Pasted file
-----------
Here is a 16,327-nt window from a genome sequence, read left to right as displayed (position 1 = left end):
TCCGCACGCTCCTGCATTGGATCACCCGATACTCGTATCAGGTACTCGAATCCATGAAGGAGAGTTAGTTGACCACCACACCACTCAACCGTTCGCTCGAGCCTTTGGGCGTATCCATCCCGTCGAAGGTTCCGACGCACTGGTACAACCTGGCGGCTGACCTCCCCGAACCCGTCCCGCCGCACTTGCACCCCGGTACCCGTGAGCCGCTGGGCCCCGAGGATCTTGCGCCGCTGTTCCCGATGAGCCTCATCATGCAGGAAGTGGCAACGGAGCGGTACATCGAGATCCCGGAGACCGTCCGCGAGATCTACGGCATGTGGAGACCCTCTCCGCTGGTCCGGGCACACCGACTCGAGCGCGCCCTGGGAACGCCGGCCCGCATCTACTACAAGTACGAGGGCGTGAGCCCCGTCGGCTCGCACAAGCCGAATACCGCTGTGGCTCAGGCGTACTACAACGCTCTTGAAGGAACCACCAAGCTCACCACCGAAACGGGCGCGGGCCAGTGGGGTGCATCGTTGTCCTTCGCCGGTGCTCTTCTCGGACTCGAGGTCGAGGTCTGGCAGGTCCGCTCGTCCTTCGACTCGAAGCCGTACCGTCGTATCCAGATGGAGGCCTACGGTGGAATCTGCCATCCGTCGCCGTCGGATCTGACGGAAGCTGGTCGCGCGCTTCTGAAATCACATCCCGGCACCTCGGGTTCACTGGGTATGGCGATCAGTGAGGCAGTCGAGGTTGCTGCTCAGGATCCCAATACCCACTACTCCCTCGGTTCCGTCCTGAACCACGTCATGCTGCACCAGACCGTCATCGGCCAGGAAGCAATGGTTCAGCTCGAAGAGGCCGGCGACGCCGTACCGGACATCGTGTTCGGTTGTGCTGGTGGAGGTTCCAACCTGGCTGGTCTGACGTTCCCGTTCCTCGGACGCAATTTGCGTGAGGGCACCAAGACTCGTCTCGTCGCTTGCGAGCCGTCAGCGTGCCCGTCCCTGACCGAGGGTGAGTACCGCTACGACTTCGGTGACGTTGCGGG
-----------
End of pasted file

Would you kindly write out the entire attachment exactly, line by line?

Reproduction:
Here is a 16,327-nt window from a genome sequence, read left to right as displayed (position 1 = left end):
TCCGCACGCTCCTGCATTGGATCACCCGATACTCGTATCAGGTACTCGAATCCATGAAGGAGAGTTAGTTGACCACCACACCACTCAACCGTTCGCTCGAGCCTTTGGGCGTATCCATCCCGTCGAAGGTTCCGACGCACTGGTACAACCTGGCGGCTGACCTCCCCGAACCCGTCCCGCCGCACTTGCACCCCGGTACCCGTGAGCCGCTGGGCCCCGAGGATCTTGCGCCGCTGTTCCCGATGAGCCTCATCATGCAGGAAGTGGCAACGGAGCGGTACATCGAGATCCCGGAGACCGTCCGCGAGATCTACGGCATGTGGAGACCCTCTCCGCTGGTCCGGGCACACCGACTCGAGCGCGCCCTGGGAACGCCGGCCCGCATCTACTACAAGTACGAGGGCGTGAGCCCCGTCGGCTCGCACAAGCCGAATACCGCTGTGGCTCAGGCGTACTACAACGCTCTTGAAGGAACCACCAAGCTCACCACCGAAACGGGCGCGGGCCAGTGGGGTGCATCGTTGTCCTTCGCCGGTGCTCTTCTCGGACTCGAGGTCGAGGTCTGGCAGGTCCGCTCGTCCTTCGACTCGAAGCCGTACCGTCGTATCCAGATGGAGGCCTACGGTGGAATCTGCCATCCGTCGCCGTCGGATCTGACGGAAGCTGGTCGCGCGCTTCTGAAATCACATCCCGGCACCTCGGGTTCACTGGGTATGGCGATCAGTGAGGCAGTCGAGGTTGCTGCTCAGGATCCCAATACCCACTACTCCCTCGGTTCCGTCCTGAACCACGTCATGCTGCACCAGACCGTCATCGGCCAGGAAGCAATGGTTCAGCTCGAAGAGGCCGGCGACGCCGTACCGGACATCGTGTTCGGTTGTGCTGGTGGAGGTTCCAACCTGGCTGGTCTGACGTTCCCGTTCCTCGGACGCAATTTGCGTGAGGGCACCAAGACTCGTCTCGTCGCTTGCGAGCCGTCAGCGTGCCCGTCCCTGACCGAGGGTGAGTACCGCTACGACTTCGGTGACGTTGCGGG